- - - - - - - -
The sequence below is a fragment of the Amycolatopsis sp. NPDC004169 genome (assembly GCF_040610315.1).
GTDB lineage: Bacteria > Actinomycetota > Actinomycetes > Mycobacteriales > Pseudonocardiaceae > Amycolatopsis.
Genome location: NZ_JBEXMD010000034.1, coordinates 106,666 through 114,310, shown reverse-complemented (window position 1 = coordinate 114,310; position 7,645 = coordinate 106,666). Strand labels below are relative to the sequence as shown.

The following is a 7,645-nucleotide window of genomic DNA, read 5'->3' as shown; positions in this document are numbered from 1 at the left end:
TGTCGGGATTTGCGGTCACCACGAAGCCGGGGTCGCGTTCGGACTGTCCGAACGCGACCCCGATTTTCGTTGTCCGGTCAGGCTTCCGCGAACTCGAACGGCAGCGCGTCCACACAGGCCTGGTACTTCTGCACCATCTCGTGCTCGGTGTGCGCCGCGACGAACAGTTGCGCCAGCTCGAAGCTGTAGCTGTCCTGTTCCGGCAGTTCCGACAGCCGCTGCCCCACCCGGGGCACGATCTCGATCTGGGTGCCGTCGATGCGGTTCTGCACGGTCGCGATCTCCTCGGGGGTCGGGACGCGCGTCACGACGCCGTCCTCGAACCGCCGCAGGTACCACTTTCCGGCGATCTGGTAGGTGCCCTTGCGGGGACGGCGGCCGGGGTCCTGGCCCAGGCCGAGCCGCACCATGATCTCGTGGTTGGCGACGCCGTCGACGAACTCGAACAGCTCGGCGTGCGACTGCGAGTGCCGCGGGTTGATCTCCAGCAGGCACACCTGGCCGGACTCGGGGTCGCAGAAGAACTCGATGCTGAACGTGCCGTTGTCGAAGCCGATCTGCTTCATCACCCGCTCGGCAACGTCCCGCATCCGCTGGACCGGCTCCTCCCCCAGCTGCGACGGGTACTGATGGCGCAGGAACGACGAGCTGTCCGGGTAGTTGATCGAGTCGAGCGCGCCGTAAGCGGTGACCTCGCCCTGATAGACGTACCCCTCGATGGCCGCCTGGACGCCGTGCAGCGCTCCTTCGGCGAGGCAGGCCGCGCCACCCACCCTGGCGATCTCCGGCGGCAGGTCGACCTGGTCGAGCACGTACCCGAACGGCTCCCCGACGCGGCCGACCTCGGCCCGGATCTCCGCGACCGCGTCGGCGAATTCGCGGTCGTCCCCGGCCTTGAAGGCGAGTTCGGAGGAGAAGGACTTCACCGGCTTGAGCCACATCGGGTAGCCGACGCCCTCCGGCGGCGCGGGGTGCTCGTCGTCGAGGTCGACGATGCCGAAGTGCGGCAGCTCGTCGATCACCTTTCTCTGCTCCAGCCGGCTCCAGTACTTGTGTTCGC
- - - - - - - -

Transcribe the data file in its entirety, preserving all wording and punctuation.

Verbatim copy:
The sequence below is a fragment of the Amycolatopsis sp. NPDC004169 genome (assembly GCF_040610315.1).
GTDB lineage: Bacteria > Actinomycetota > Actinomycetes > Mycobacteriales > Pseudonocardiaceae > Amycolatopsis.
Genome location: NZ_JBEXMD010000034.1, coordinates 106,666 through 114,310, shown reverse-complemented (window position 1 = coordinate 114,310; position 7,645 = coordinate 106,666). Strand labels below are relative to the sequence as shown.

The following is a 7,645-nucleotide window of genomic DNA, read 5'->3' as shown; positions in this document are numbered from 1 at the left end:
TGTCGGGATTTGCGGTCACCACGAAGCCGGGGTCGCGTTCGGACTGTCCGAACGCGACCCCGATTTTCGTTGTCCGGTCAGGCTTCCGCGAACTCGAACGGCAGCGCGTCCACACAGGCCTGGTACTTCTGCACCATCTCGTGCTCGGTGTGCGCCGCGACGAACAGTTGCGCCAGCTCGAAGCTGTAGCTGTCCTGTTCCGGCAGTTCCGACAGCCGCTGCCCCACCCGGGGCACGATCTCGATCTGGGTGCCGTCGATGCGGTTCTGCACGGTCGCGATCTCCTCGGGGGTCGGGACGCGCGTCACGACGCCGTCCTCGAACCGCCGCAGGTACCACTTTCCGGCGATCTGGTAGGTGCCCTTGCGGGGACGGCGGCCGGGGTCCTGGCCCAGGCCGAGCCGCACCATGATCTCGTGGTTGGCGACGCCGTCGACGAACTCGAACAGCTCGGCGTGCGACTGCGAGTGCCGCGGGTTGATCTCCAGCAGGCACACCTGGCCGGACTCGGGGTCGCAGAAGAACTCGATGCTGAACGTGCCGTTGTCGAAGCCGATCTGCTTCATCACCCGCTCGGCAACGTCCCGCATCCGCTGGACCGGCTCCTCCCCCAGCTGCGACGGGTACTGATGGCGCAGGAACGACGAGCTGTCCGGGTAGTTGATCGAGTCGAGCGCGCCGTAAGCGGTGACCTCGCCCTGATAGACGTACCCCTCGATGGCCGCCTGGACGCCGTGCAGCGCTCCTTCGGCGAGGCAGGCCGCGCCACCCACCCTGGCGATCTCCGGCGGCAGGTCGACCTGGTCGAGCACGTACCCGAACGGCTCCCCGACGCGGCCGACCTCGGCCCGGATCTCCGCGACCGCGTCGGCGAATTCGCGGTCGTCCCCGGCCTTGAAGGCGAGTTCGGAGGAGAAGGACTTCACCGGCTTGAGCCACATCGGGTAGCCGACGCCCTCCGGCGGCGCGGGGTGCTCGTCGTCGAGGTCGACGATGCCGAAGTGCGGCAGCTCGTCGATCACCTTTCTCTGCTCCAGCCGGCTCCAGTACTTGTGTTCGC